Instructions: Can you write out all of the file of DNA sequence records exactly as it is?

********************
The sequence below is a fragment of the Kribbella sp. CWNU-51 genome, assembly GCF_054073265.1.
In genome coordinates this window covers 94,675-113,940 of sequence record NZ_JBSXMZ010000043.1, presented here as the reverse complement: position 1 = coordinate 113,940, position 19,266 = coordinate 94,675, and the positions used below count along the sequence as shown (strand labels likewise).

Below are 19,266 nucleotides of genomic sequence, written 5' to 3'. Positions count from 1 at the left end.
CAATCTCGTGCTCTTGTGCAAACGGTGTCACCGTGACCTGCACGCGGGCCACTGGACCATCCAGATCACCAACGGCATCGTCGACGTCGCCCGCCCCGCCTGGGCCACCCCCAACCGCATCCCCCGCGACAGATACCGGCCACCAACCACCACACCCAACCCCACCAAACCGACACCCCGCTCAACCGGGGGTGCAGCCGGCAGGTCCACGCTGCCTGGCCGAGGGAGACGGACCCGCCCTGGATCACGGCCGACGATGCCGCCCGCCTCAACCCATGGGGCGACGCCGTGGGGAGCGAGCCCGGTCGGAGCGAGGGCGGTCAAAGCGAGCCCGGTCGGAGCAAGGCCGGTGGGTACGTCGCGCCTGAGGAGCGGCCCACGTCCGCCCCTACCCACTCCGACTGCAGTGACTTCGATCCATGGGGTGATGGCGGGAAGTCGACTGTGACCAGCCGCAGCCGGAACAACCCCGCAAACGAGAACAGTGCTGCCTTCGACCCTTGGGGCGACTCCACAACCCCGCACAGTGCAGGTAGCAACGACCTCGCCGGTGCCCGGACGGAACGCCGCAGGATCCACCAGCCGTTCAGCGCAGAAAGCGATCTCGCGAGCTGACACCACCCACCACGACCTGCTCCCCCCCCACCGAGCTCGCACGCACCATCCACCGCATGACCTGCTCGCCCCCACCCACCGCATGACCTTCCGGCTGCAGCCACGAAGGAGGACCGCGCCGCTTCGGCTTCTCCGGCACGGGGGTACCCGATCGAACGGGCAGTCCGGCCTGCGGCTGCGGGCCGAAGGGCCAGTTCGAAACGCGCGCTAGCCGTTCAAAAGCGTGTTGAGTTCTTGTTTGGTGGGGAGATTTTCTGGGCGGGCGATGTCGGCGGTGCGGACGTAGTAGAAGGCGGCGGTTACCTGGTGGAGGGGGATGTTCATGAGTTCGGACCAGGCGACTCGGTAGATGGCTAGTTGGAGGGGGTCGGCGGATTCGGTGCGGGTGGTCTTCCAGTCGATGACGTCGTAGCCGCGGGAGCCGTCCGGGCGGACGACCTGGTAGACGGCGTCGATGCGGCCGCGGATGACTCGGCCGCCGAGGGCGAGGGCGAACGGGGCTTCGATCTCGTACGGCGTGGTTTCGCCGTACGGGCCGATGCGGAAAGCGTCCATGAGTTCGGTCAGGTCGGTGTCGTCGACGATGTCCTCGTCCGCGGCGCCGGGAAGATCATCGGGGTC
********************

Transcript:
The sequence below is a fragment of the Kribbella sp. CWNU-51 genome, assembly GCF_054073265.1.
In genome coordinates this window covers 94,675-113,940 of sequence record NZ_JBSXMZ010000043.1, presented here as the reverse complement: position 1 = coordinate 113,940, position 19,266 = coordinate 94,675, and the positions used below count along the sequence as shown (strand labels likewise).

Below are 19,266 nucleotides of genomic sequence, written 5' to 3'. Positions count from 1 at the left end.
CAATCTCGTGCTCTTGTGCAAACGGTGTCACCGTGACCTGCACGCGGGCCACTGGACCATCCAGATCACCAACGGCATCGTCGACGTCGCCCGCCCCGCCTGGGCCACCCCCAACCGCATCCCCCGCGACAGATACCGGCCACCAACCACCACACCCAACCCCACCAAACCGACACCCCGCTCAACCGGGGGTGCAGCCGGCAGGTCCACGCTGCCTGGCCGAGGGAGACGGACCCGCCCTGGATCACGGCCGACGATGCCGCCCGCCTCAACCCATGGGGCGACGCCGTGGGGAGCGAGCCCGGTCGGAGCGAGGGCGGTCAAAGCGAGCCCGGTCGGAGCAAGGCCGGTGGGTACGTCGCGCCTGAGGAGCGGCCCACGTCCGCCCCTACCCACTCCGACTGCAGTGACTTCGATCCATGGGGTGATGGCGGGAAGTCGACTGTGACCAGCCGCAGCCGGAACAACCCCGCAAACGAGAACAGTGCTGCCTTCGACCCTTGGGGCGACTCCACAACCCCGCACAGTGCAGGTAGCAACGACCTCGCCGGTGCCCGGACGGAACGCCGCAGGATCCACCAGCCGTTCAGCGCAGAAAGCGATCTCGCGAGCTGACACCACCCACCACGACCTGCTCCCCCCCCACCGAGCTCGCACGCACCATCCACCGCATGACCTGCTCGCCCCCACCCACCGCATGACCTTCCGGCTGCAGCCACGAAGGAGGACCGCGCCGCTTCGGCTTCTCCGGCACGGGGGTACCCGATCGAACGGGCAGTCCGGCCTGCGGCTGCGGGCCGAAGGGCCAGTTCGAAACGCGCGCTAGCCGTTCAAAAGCGTGTTGAGTTCTTGTTTGGTGGGGAGATTTTCTGGGCGGGCGATGTCGGCGGTGCGGACGTAGTAGAAGGCGGCGGTTACCTGGTGGAGGGGGATGTTCATGAGTTCGGACCAGGCGACTCGGTAGATGGCTAGTTGGAGGGGGTCGGCGGATTCGGTGCGGGTGGTCTTCCAGTCGATGACGTCGTAGCCGCGGGAGCCGTCCGGGCGGACGACCTGGTAGACGGCGTCGATGCGGCCGCGGATGACTCGGCCGCCGAGGGCGAGGGCGAACGGGGCTTCGATCTCGTACGGCGTGGTTTCGCCGTACGGGCCGATGCGGAAAGCGTCCATGAGTTCGGTCAGGTCGGTGTCGTCGACGATGTCCTCGTCCGCGGCGCCGGGAAGATCATCGGGGTC